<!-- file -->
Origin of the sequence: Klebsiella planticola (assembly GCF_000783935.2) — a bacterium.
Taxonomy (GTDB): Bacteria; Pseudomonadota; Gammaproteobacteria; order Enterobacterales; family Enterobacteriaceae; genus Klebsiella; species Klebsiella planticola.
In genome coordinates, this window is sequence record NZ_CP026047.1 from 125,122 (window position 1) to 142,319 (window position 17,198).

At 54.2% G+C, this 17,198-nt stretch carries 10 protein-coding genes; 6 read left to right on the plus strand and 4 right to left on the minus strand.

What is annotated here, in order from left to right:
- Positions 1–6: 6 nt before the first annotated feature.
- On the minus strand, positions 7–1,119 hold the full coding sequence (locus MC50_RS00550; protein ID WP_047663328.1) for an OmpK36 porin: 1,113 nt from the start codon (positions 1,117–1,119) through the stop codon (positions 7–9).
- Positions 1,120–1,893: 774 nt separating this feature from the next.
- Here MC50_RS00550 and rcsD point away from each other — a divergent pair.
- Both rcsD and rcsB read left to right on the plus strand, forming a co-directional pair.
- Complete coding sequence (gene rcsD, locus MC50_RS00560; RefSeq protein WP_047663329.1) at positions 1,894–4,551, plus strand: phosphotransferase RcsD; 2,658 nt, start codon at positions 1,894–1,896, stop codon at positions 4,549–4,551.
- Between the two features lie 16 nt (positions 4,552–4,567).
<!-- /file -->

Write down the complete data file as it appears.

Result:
Origin of the sequence: Klebsiella planticola (assembly GCF_000783935.2) — a bacterium.
Taxonomy (GTDB): Bacteria; Pseudomonadota; Gammaproteobacteria; order Enterobacterales; family Enterobacteriaceae; genus Klebsiella; species Klebsiella planticola.
In genome coordinates, this window is sequence record NZ_CP026047.1 from 125,122 (window position 1) to 142,319 (window position 17,198).

At 54.2% G+C, this 17,198-nt stretch carries 10 protein-coding genes; 6 read left to right on the plus strand and 4 right to left on the minus strand.

What is annotated here, in order from left to right:
- Positions 1–6: 6 nt before the first annotated feature.
- On the minus strand, positions 7–1,119 hold the full coding sequence (locus MC50_RS00550; protein ID WP_047663328.1) for an OmpK36 porin: 1,113 nt from the start codon (positions 1,117–1,119) through the stop codon (positions 7–9).
- Positions 1,120–1,893: 774 nt separating this feature from the next.
- Here MC50_RS00550 and rcsD point away from each other — a divergent pair.
- Both rcsD and rcsB read left to right on the plus strand, forming a co-directional pair.
- Complete coding sequence (gene rcsD, locus MC50_RS00560; RefSeq protein WP_047663329.1) at positions 1,894–4,551, plus strand: phosphotransferase RcsD; 2,658 nt, start codon at positions 1,894–1,896, stop codon at positions 4,549–4,551.
- Between the two features lie 16 nt (positions 4,552–4,567).